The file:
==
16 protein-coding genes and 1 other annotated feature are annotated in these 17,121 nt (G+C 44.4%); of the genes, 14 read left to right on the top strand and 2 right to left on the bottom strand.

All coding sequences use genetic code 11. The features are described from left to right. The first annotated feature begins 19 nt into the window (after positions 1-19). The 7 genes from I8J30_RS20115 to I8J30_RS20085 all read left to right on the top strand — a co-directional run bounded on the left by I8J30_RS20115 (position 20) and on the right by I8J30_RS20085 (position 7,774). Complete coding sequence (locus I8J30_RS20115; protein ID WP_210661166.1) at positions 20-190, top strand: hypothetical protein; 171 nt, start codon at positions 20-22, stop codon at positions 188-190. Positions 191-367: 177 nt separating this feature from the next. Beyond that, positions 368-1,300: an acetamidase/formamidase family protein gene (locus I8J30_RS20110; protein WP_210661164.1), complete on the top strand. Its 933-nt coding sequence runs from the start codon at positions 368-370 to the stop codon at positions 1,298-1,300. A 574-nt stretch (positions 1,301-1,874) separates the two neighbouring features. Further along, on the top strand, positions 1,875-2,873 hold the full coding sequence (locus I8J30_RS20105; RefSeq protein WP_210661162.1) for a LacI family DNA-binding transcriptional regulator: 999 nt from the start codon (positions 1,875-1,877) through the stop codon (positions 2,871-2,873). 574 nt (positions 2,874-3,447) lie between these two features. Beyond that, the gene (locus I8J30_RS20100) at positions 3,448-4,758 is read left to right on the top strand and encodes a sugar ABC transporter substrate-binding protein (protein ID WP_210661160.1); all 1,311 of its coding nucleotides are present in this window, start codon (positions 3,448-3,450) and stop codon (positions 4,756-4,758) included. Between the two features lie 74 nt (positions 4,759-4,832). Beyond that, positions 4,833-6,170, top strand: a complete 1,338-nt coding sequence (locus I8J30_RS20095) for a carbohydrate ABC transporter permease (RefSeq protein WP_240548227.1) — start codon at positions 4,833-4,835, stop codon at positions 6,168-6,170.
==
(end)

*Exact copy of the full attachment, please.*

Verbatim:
16 protein-coding genes and 1 other annotated feature are annotated in these 17,121 nt (G+C 44.4%); of the genes, 14 read left to right on the top strand and 2 right to left on the bottom strand.

All coding sequences use genetic code 11. The features are described from left to right. The first annotated feature begins 19 nt into the window (after positions 1-19). The 7 genes from I8J30_RS20115 to I8J30_RS20085 all read left to right on the top strand — a co-directional run bounded on the left by I8J30_RS20115 (position 20) and on the right by I8J30_RS20085 (position 7,774). Complete coding sequence (locus I8J30_RS20115; protein ID WP_210661166.1) at positions 20-190, top strand: hypothetical protein; 171 nt, start codon at positions 20-22, stop codon at positions 188-190. Positions 191-367: 177 nt separating this feature from the next. Beyond that, positions 368-1,300: an acetamidase/formamidase family protein gene (locus I8J30_RS20110; protein WP_210661164.1), complete on the top strand. Its 933-nt coding sequence runs from the start codon at positions 368-370 to the stop codon at positions 1,298-1,300. A 574-nt stretch (positions 1,301-1,874) separates the two neighbouring features. Further along, on the top strand, positions 1,875-2,873 hold the full coding sequence (locus I8J30_RS20105; RefSeq protein WP_210661162.1) for a LacI family DNA-binding transcriptional regulator: 999 nt from the start codon (positions 1,875-1,877) through the stop codon (positions 2,871-2,873). 574 nt (positions 2,874-3,447) lie between these two features. Beyond that, the gene (locus I8J30_RS20100) at positions 3,448-4,758 is read left to right on the top strand and encodes a sugar ABC transporter substrate-binding protein (protein ID WP_210661160.1); all 1,311 of its coding nucleotides are present in this window, start codon (positions 3,448-3,450) and stop codon (positions 4,756-4,758) included. Between the two features lie 74 nt (positions 4,759-4,832). Beyond that, positions 4,833-6,170, top strand: a complete 1,338-nt coding sequence (locus I8J30_RS20095) for a carbohydrate ABC transporter permease (RefSeq protein WP_240548227.1) — start codon at positions 4,833-4,835, stop codon at positions 6,168-6,170.